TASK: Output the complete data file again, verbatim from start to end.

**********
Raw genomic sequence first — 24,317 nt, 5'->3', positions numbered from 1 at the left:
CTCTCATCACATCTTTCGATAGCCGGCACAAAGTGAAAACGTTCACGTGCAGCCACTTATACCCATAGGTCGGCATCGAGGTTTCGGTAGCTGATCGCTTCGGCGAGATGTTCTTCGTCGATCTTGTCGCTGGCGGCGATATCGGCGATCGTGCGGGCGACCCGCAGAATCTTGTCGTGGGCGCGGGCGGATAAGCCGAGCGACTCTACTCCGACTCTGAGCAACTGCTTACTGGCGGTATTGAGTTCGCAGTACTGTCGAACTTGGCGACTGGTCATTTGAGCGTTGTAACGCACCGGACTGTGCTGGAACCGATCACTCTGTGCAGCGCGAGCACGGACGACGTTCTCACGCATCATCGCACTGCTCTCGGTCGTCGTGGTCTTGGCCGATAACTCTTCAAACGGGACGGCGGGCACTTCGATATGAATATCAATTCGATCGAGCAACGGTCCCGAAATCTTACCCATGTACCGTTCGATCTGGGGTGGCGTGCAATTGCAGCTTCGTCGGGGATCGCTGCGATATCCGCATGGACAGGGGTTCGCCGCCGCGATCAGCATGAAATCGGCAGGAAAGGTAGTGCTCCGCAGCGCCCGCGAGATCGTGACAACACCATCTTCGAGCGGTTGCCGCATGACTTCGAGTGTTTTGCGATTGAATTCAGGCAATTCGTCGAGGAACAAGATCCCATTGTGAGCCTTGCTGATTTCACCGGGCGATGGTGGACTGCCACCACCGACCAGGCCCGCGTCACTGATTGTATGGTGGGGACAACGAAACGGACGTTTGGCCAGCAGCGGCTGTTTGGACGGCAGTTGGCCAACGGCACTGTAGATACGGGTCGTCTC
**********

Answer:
Raw genomic sequence first — 24,317 nt, 5'->3', positions numbered from 1 at the left:
CTCTCATCACATCTTTCGATAGCCGGCACAAAGTGAAAACGTTCACGTGCAGCCACTTATACCCATAGGTCGGCATCGAGGTTTCGGTAGCTGATCGCTTCGGCGAGATGTTCTTCGTCGATCTTGTCGCTGGCGGCGATATCGGCGATCGTGCGGGCGACCCGCAGAATCTTGTCGTGGGCGCGGGCGGATAAGCCGAGCGACTCTACTCCGACTCTGAGCAACTGCTTACTGGCGGTATTGAGTTCGCAGTACTGTCGAACTTGGCGACTGGTCATTTGAGCGTTGTAACGCACCGGACTGTGCTGGAACCGATCACTCTGTGCAGCGCGAGCACGGACGACGTTCTCACGCATCATCGCACTGCTCTCGGTCGTCGTGGTCTTGGCCGATAACTCTTCAAACGGGACGGCGGGCACTTCGATATGAATATCAATTCGATCGAGCAACGGTCCCGAAATCTTACCCATGTACCGTTCGATCTGGGGTGGCGTGCAATTGCAGCTTCGTCGGGGATCGCTGCGATATCCGCATGGACAGGGGTTCGCCGCCGCGATCAGCATGAAATCGGCAGGAAAGGTAGTGCTCCGCAGCGCCCGCGAGATCGTGACAACACCATCTTCGAGCGGTTGCCGCATGACTTCGAGTGTTTTGCGATTGAATTCAGGCAATTCGTCGAGGAACAAGATCCCATTGTGAGCCTTGCTGATTTCACCGGGCGATGGTGGACTGCCACCACCGACCAGGCCCGCGTCACTGATTGTATGGTGGGGACAACGAAACGGACGTTTGGCCAGCAGCGGCTGTTTGGACGGCAGTTGGCCAACGGCACTGTAGATACGGGTCGTCTC